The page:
Black drain slime or the Mexican Truffle?

When you offer someone a totopo and a bowl of the exquisite, earthy, dark-as-Oaxacan clay Mexican delicacy, huitlacoche, don't expect any sighs of delight. More likely, "what is that, black drain slime?"

Huitlacoche is in desperate need of a little makeover. And it's getting it!

This unattractive (to many) corn fungus is being renamed "the Mexican truffle." And why not. pricey restaurant truffles, stingily sprinkled on pasta, are dirty black things dug out of the ground by Italian pigs.

Huitlacoche is, like beer, pulque, gusanos, and chapulines, an acquired taste. But once you have it, you have to seek it out. You will scour restaurant menus for crepes de huitlacoche and quesadillas de huitlacoche, and ask friends to bring some back from Mexico in August, prime season. You might check the freezer at the farmers' market mushroom specialty store at the San Francisco Ferry Builidng, but I promise you you will be disappointed. The proprietor will tell you they are sold upon arrival to top restaurants.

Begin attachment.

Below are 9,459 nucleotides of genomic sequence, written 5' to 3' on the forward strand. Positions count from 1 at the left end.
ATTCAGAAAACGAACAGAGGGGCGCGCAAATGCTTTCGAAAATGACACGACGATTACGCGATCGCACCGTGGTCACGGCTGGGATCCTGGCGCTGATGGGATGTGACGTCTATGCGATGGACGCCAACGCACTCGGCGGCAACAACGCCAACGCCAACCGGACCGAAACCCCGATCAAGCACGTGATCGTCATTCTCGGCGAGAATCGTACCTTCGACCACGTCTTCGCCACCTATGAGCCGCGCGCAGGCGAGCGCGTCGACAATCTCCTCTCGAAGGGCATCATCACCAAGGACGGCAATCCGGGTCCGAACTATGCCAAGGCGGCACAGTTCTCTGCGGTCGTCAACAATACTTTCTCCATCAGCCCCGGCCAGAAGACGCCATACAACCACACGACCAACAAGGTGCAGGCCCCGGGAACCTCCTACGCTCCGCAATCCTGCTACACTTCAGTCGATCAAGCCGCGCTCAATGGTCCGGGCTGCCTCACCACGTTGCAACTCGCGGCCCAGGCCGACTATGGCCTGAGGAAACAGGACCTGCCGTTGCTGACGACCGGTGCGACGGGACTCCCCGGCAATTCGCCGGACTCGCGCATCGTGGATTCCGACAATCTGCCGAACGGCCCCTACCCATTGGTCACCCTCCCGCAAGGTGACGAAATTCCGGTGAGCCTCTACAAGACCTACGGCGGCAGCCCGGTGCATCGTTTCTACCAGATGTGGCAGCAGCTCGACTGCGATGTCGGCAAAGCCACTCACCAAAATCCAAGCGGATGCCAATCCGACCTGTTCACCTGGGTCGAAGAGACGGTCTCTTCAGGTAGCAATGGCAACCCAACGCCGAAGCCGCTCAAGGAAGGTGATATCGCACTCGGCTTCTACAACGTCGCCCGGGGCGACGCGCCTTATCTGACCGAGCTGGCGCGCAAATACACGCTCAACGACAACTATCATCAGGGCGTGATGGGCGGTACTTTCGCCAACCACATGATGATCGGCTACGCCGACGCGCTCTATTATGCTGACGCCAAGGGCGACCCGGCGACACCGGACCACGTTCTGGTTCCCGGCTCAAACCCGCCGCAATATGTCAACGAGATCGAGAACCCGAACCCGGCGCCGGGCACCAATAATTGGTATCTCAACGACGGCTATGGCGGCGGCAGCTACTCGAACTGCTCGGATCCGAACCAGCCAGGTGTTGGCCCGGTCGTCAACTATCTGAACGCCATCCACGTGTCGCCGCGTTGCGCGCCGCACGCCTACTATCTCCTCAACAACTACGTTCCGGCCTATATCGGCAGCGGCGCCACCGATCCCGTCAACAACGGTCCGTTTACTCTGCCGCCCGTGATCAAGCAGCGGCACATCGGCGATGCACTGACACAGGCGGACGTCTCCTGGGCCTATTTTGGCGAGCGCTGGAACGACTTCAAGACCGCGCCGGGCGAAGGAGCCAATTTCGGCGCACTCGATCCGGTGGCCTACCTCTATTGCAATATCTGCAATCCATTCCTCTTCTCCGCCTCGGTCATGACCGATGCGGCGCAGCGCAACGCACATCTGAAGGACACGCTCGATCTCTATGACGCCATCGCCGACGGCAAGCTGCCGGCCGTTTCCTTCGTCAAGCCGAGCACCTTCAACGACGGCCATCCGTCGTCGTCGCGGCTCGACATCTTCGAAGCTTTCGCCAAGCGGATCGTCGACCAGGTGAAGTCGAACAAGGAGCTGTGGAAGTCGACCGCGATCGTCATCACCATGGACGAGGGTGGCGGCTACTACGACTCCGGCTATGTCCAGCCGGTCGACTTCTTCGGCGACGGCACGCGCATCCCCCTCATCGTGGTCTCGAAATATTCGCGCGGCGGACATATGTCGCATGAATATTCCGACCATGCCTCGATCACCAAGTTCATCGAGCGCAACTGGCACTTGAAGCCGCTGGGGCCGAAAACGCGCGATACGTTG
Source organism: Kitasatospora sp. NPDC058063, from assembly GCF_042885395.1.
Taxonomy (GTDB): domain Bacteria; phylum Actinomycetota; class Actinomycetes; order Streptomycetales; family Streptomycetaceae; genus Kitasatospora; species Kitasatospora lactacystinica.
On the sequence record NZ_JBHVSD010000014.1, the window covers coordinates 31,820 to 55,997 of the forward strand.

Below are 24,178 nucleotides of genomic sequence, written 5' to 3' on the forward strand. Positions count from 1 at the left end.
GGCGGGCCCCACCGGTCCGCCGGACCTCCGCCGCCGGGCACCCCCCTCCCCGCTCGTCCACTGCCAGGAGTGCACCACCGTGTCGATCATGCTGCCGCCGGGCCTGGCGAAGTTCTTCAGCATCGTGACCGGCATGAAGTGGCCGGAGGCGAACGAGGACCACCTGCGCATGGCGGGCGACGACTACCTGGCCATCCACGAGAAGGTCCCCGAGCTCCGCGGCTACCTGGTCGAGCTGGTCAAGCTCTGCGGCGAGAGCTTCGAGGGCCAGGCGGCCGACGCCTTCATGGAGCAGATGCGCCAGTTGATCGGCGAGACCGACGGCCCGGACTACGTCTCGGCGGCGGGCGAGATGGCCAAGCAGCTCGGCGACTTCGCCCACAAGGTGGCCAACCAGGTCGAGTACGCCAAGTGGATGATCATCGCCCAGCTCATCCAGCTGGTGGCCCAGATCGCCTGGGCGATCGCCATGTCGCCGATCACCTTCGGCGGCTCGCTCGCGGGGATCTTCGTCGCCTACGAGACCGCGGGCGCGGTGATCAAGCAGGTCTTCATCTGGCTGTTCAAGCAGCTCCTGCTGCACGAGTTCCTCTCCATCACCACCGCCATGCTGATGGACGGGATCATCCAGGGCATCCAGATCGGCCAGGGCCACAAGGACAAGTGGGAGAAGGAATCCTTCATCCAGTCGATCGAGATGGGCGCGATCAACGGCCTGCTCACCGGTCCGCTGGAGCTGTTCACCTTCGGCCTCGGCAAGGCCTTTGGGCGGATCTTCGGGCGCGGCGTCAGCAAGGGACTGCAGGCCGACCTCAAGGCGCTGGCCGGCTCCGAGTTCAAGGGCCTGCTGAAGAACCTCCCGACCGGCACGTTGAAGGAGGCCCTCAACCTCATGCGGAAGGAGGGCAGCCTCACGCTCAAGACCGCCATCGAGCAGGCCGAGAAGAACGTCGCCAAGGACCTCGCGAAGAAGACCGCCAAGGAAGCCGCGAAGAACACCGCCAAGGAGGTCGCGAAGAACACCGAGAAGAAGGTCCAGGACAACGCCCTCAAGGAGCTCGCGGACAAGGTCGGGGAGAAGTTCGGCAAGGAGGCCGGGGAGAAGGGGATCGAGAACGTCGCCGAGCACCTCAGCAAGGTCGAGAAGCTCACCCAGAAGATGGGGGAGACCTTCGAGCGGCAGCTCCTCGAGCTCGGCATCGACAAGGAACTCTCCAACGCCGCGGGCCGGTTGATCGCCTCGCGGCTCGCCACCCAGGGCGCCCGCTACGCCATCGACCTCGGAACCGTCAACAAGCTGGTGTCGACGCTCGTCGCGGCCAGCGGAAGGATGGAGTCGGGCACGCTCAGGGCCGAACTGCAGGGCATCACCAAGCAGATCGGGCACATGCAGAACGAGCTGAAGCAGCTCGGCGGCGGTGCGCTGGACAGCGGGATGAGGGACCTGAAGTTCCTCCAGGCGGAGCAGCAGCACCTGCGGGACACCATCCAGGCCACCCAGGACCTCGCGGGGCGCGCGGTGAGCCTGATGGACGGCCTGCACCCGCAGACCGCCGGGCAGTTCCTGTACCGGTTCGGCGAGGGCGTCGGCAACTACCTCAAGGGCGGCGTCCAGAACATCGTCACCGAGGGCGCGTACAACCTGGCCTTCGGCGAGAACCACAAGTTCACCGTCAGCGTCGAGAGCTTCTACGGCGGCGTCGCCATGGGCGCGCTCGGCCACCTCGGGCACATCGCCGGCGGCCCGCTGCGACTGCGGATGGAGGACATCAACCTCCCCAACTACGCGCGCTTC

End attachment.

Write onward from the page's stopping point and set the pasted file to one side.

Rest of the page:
Of course there is Goya, and you can buy their huitlacoche in Mexican markets. And for most people, including me that will be just fine, because it will be a little window to the world of Mexico, where people know where their food comes from, where every portion of a plant is used for something useful or beautiful, and where even the apparently undesirable, like a fungus on an ear of corn, can be magnificent. 

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